Incorrect robot mass?

Hey all,

I have a robot, and I want to know its mass. Usually, to do that, one can use the UsdPhysics.MassAPI. But if use it, the mass I get is incorrect.

The mass I am getting is 29.302, which is what I would expect. But the actual mass of the robot is 25990.0.
To check that the mass is correct, I am applying a positive force on the z axis that is equal to: mass * 981.1. This should make the object slowly fly upwards. It works well with cubes, and simple rigid bodies, but for the robot it does not work, unless I multiply that force by 887.25. Does someone know why?

I have attached the robot I am trying to weight:
heron.usd (2.0 MB)

Here is the code I am using to get the mass of my robot:

import omni
from pxr import Usd, UsdGeom, Gf, UsdPhysics
from omni.physx.scripts import utils
import math
M = 0
curr_prim = stage.GetPrimAtPath("/")
for prim in Usd.PrimRange(curr_prim):
		MassAPI = UsdPhysics.MassAPI.Get(stage, prim.GetPath())
		mass = MassAPI.GetMassAttr().Get()
		if mass:
			M += mass

I’ll answer myself, the issue comes from the fact that every single rigid body is assigned a mass by the simulator. And this is true even if this rigid body has no MassAPI associated. I don’t know which values are used though. But assigning a bunch of small masses to every-single rigid body of my robot solved my problem.

I think this may be a bug, or it should be clearer that without defined mass, the mass is picked based on some density function or what not.

Hello, @antoine.richard!
That’s correct, in order for the simulation to work, every single rigid body needs to have a mass. The default density is 1000kg/m^3, and it uses the body geometry for the volume. Here’s the documentation for the mass properties: USD Documentation : Rigid Body Physics in USD Proposal

  • Parents’ explicit total masses override any mass properties specified further down in the subtree.
  • Density has lower precedence than mass, so explicit mass always overrides implicit mass that can be computed from volume and density.
  • A density in a child overrides a density specified in a parent for all of the subtree under the child.
  • A density specified via PhysicsMassAPI, even if it is inherited from a node higher in the tree, overrides any density specified via a material (see PhysicsMaterialAPI later in this document).
  • Implicit mass at any node is the computed volume of collision geometry at that node times the locally effective density, plus the implicit masses of all children in the subtree.
  • Density is assumed to be 1000.0 kg/m 3 (approximately the density of water) for volume computation when no other density is specified locally, or in rel-ed materials either locally or higher up in the tree, and this value is converted into the collider’s native units prior to being used for mass computation.
  • Mass is assumed to be 1.0 in the mass units used when none is provided explicitly, and there are no collision volumes to derive from.

Thanks ! It is weird that masses are assigned by default to rigid-bodies. A lot of time no masses are assigned to meshes as they are only here for collisions or display. But thanks, In the future I’ll know.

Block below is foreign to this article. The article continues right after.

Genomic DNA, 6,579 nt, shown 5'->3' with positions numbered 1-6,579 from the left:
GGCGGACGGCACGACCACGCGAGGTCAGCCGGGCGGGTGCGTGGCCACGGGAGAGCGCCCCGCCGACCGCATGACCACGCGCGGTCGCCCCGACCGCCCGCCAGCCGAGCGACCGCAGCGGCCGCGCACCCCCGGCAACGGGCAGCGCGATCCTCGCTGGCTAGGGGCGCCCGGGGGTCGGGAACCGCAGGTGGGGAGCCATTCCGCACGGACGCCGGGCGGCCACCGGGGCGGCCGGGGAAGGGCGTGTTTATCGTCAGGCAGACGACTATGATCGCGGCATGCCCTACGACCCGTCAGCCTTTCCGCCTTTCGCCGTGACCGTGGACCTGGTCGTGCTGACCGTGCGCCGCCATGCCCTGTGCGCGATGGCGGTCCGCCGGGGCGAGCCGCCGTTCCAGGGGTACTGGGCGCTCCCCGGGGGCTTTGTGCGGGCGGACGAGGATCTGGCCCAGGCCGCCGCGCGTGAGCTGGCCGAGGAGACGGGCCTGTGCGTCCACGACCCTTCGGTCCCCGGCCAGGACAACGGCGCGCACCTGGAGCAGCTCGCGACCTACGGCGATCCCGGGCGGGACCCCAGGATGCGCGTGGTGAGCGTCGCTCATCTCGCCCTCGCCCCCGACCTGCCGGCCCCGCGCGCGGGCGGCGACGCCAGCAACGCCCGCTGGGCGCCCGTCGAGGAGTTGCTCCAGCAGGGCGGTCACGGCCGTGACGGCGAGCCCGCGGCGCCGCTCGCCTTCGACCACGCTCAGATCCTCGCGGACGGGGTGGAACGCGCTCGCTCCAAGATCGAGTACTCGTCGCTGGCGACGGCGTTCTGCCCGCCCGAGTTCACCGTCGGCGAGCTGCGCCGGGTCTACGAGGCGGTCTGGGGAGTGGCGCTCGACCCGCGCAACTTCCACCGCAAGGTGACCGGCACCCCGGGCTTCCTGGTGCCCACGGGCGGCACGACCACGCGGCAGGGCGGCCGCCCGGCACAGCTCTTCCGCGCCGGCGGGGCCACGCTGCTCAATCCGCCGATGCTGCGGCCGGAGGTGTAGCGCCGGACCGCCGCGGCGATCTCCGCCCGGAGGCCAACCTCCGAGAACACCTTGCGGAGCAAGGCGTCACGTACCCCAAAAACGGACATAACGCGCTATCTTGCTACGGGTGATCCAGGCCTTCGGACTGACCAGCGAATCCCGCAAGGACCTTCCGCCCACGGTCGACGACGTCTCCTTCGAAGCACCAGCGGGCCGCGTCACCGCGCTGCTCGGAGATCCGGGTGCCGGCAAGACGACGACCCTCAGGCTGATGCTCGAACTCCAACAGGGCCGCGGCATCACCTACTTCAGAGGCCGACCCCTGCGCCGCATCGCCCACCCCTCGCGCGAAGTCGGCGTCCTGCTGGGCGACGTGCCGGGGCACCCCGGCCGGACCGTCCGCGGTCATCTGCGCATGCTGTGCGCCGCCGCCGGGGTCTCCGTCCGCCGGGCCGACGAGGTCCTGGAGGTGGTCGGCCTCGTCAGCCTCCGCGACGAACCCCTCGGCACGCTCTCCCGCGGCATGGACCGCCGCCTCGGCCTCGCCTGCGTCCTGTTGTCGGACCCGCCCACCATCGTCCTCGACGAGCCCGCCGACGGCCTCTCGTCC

Just to clarify your last comment: You can have a collision mesh with no Rigid body API. The Rigid Body API is exclusively for objects that move, and therefore may be subject to the force of gravity and need a mass property.

there are Three APIs in this discussion:

  • Collision API.
  • Mass API.
  • Rigid Body API.

In order to make them all independent, a default mass is applied if no Mass API is provided on a rigid body. An independent Mass API makes no sense indeed, so we hide that option when a prim or any of its parents does not have the rigid body API applied.

A rigid body may have no collision too, and may have the gravity parameter ignored (for example a proxy rigid body for a 2DOF link between two rigid bodies, or a rotating light that doesn’t need neither)

Ah, ok. So say I have a robot, And that robot is made of multiple components that are all attached and cannot move relatively to the chassis. Can I have only one rigid body, the chassis, while the other bodies are just collisions? Will the robot still move? In that setup, would I be able to apply a force to one of the collision bodies?

let’s use the following as an example:

- Robot
  - Chassis 
  - Bumper
  - Mudflap
  - (etc...)

the Real world, the bumper and mudflap are two components that are screwed on the robot chassis. In the simulation though, they may all become a single rigid body. You would create a parent prim that would be the rigid body, and you can have multiple components inside to generate its mass and collision properties. everything is compound on the parent prim with the rigid body api. so it would look something like this:

- Robot
  - Chassis (Xform, Ridig Body)
    - Chassis mesh (Mesh, Collision + Mass)
    - Bumper (Mesh, Collision + Mass)
    - Mudflap (Mesh, Collision + Mass)
  - (etc...)

In this case, when you want to apply a force to the bumper, for instance, you’d actually apply a force to the chassis directly, and all three objects would move as a unit.

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